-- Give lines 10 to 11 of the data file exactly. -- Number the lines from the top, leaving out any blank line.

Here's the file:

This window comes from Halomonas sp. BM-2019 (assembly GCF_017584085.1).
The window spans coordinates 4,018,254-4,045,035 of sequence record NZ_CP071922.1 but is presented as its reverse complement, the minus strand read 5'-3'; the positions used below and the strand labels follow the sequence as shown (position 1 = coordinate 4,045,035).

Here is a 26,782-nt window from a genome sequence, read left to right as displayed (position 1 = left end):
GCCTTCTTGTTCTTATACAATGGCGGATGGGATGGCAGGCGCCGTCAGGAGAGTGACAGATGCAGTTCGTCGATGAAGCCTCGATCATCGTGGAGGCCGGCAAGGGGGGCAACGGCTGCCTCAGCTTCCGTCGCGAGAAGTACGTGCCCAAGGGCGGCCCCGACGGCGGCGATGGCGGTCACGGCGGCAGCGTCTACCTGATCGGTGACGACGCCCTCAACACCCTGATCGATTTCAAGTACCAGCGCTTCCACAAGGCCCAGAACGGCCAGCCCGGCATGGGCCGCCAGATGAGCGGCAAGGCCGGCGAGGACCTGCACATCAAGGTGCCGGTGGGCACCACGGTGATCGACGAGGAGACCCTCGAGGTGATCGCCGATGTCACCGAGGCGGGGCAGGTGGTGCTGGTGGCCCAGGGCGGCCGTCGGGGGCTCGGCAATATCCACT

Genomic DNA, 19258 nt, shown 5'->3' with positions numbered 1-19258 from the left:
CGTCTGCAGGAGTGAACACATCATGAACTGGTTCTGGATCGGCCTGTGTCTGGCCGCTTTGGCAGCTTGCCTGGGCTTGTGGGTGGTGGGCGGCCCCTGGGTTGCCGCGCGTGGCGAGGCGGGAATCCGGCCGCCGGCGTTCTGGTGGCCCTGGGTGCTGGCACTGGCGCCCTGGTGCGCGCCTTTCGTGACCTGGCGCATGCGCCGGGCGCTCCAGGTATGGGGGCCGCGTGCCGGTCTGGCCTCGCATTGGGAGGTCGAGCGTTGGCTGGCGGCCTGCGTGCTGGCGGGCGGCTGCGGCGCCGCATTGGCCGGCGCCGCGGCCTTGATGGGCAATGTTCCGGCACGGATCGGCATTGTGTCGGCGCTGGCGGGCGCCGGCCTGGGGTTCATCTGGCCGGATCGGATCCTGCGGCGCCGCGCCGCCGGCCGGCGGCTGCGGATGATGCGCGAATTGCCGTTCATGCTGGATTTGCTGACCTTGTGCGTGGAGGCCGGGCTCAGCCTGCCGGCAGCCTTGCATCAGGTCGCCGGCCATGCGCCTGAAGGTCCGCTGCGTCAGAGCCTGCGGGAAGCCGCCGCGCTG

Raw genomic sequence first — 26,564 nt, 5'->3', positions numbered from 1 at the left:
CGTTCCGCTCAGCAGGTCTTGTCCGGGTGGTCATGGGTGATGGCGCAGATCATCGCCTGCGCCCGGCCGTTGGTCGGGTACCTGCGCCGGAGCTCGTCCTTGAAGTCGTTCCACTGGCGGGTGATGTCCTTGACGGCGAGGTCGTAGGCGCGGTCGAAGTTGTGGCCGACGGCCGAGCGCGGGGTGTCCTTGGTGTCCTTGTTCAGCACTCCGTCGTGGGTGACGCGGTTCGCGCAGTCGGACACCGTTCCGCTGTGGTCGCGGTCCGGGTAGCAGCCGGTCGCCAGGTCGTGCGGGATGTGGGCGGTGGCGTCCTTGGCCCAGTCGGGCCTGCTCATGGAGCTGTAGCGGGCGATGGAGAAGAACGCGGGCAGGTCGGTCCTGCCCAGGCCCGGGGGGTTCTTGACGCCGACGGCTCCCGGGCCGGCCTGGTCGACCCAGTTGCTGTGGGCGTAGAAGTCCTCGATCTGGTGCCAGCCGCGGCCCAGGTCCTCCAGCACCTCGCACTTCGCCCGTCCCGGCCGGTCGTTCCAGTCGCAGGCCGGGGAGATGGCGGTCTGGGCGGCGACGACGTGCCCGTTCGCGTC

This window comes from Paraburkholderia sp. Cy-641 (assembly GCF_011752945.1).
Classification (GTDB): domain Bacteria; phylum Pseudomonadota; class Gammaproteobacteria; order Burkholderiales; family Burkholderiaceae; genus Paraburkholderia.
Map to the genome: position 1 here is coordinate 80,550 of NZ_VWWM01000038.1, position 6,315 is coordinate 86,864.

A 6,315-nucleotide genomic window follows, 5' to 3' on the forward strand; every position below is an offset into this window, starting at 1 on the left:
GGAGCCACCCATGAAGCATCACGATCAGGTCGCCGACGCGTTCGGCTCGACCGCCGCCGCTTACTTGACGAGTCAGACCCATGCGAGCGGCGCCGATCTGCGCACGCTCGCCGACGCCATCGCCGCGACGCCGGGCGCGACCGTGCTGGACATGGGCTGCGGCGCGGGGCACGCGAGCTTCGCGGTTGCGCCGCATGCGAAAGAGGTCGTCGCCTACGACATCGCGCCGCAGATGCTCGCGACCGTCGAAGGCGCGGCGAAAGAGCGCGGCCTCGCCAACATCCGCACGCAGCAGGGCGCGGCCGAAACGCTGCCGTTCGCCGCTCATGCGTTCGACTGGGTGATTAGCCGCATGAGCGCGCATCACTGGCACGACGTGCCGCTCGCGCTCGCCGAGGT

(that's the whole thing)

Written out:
Classification (GTDB): domain Bacteria; phylum Pseudomonadota; class Gammaproteobacteria; order Burkholderiales; family Burkholderiaceae; genus Paraburkholderia.
Map to the genome: position 1 here is coordinate 80,550 of NZ_VWWM01000038.1, position 6,315 is coordinate 86,864.